Remote piloted aircraft to take historic flight in Rocky air
THERE'S not many people who can say they've taken to the skies with their feet planted firmly on the ground - but not many have a job like Flight Lieutenant Joel Mortimer.
But it's this unique set of skills which will give the RAAF air vehicle operator, who has two tours of Afghanistan under his belt, the chance to make history on Monday.
Flt Lt Mortimer and fellow Flight Lieutenant Janelle Sheridan will be the first pair to fly the RAAF's Heron remotely piloted Unmanned Aircraft System in civilian airspace when it takes off from Rockhampton Airport.
The aircraft has already clocked up 27,000 hours assisting in missions in Afghanistan and has also been flown in South Australia's military airspace at the Woomera Test Range.
It is in Rockhampton to take part in Talisman Sabre military operations in Shoalwater Bay for the next month.
Wing Commander Jonathan McMullan, Commanding Officer of Number 5 Flight, said the aircraft gave Australian troops an "eye in the sky" which enhanced battle space awareness for those on the ground.
"In the five years in Afghanistan, the aircraft provided intelligence, surveillance and reconnaissance for the commanders on the ground that saved numerous lives," he said.
"If you look at the successes, particularly that of our special forces, over in Afghanistan in the last five years, Heron would have been involved in a lot of those missions.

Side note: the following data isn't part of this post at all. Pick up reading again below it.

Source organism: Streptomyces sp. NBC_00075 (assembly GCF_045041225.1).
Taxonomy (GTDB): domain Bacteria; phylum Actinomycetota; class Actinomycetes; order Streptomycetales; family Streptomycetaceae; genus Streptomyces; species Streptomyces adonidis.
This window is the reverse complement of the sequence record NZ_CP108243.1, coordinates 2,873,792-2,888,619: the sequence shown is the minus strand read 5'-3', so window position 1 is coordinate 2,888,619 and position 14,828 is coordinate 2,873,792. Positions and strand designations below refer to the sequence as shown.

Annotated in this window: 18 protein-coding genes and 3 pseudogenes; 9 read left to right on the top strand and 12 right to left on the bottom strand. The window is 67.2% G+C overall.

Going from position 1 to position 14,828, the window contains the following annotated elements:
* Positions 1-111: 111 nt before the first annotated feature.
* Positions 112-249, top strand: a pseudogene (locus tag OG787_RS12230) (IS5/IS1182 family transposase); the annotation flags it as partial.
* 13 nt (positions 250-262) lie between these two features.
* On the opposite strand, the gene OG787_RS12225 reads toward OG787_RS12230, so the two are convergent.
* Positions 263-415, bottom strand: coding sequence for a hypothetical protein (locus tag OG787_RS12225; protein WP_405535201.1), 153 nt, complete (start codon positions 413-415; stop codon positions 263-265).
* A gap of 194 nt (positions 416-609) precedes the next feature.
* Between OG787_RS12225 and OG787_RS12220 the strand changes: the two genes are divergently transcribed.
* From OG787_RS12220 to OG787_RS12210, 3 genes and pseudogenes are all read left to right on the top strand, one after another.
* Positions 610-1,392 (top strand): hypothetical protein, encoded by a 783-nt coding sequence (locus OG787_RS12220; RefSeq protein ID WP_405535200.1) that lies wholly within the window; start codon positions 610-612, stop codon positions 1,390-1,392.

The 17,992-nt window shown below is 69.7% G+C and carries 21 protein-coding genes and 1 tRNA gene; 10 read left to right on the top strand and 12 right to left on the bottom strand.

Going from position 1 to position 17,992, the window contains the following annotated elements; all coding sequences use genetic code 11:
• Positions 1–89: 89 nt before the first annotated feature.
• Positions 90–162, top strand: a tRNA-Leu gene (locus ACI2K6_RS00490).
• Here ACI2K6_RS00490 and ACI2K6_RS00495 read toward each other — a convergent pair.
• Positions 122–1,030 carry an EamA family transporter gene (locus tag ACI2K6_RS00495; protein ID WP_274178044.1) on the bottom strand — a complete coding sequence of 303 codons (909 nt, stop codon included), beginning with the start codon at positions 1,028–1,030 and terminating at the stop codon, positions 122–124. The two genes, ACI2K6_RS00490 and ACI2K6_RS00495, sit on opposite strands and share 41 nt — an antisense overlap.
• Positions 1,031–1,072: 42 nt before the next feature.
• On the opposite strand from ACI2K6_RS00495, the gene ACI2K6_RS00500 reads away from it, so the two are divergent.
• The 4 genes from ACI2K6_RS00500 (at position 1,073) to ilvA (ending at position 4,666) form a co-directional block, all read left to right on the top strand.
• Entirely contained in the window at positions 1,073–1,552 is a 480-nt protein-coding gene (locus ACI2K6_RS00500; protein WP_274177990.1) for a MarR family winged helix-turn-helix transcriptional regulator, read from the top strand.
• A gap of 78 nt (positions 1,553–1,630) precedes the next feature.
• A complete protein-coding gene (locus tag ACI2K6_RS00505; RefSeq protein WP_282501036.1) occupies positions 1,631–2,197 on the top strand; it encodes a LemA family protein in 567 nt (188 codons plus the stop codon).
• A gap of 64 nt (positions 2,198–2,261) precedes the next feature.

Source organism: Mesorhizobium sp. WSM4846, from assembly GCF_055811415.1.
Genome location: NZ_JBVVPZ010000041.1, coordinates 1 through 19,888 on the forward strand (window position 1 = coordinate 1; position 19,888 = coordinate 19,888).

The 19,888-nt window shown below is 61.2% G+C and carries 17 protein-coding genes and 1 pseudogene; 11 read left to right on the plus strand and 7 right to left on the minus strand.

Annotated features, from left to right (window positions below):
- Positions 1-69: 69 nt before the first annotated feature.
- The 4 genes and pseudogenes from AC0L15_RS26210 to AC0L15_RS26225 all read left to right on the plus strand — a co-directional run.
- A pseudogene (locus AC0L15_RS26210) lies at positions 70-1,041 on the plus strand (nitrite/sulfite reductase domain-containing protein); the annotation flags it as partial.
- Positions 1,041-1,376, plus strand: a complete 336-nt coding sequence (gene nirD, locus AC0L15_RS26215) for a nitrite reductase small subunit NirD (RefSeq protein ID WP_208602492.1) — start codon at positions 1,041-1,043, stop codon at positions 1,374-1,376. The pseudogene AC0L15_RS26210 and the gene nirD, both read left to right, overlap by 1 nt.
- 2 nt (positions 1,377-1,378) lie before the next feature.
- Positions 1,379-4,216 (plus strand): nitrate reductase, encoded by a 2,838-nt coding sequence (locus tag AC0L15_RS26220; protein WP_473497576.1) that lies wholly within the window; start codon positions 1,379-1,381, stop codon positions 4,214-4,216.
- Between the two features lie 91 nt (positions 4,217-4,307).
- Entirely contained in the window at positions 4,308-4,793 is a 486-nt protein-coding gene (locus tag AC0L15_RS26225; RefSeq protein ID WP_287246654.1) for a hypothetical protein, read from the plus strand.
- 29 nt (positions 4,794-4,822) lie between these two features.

"With the introduction of Heron back into Australia... it allows us to fully integrate and train with the soldiers on the ground prior to them deploying."
In Afghanistan, pilots would often have as little as 90 seconds to take off or land on what was the world's busiest airport in Kandahar.
The aircraft is operated by a two-person team, one acting as a pilot and one as a sensor operator for the camera underneath.
Flt Lt Sheridan, who has clocked up more than 500 hours with the aircraft, said getting a chance to support Australian troops by warning them of upcoming dangers was the most rewarding things she's done.
Flt Lt Mortimer said it was very different to flying a normal aircraft.
"We do everything like we'd do on a normal aircraft the same way, it's just you do not get to feel that sensation from the aircraft moving around," he said.
"You really have to change the way you think about flying and reacting with the aircraft, but it's a great experience and raises a great challenge as pilot."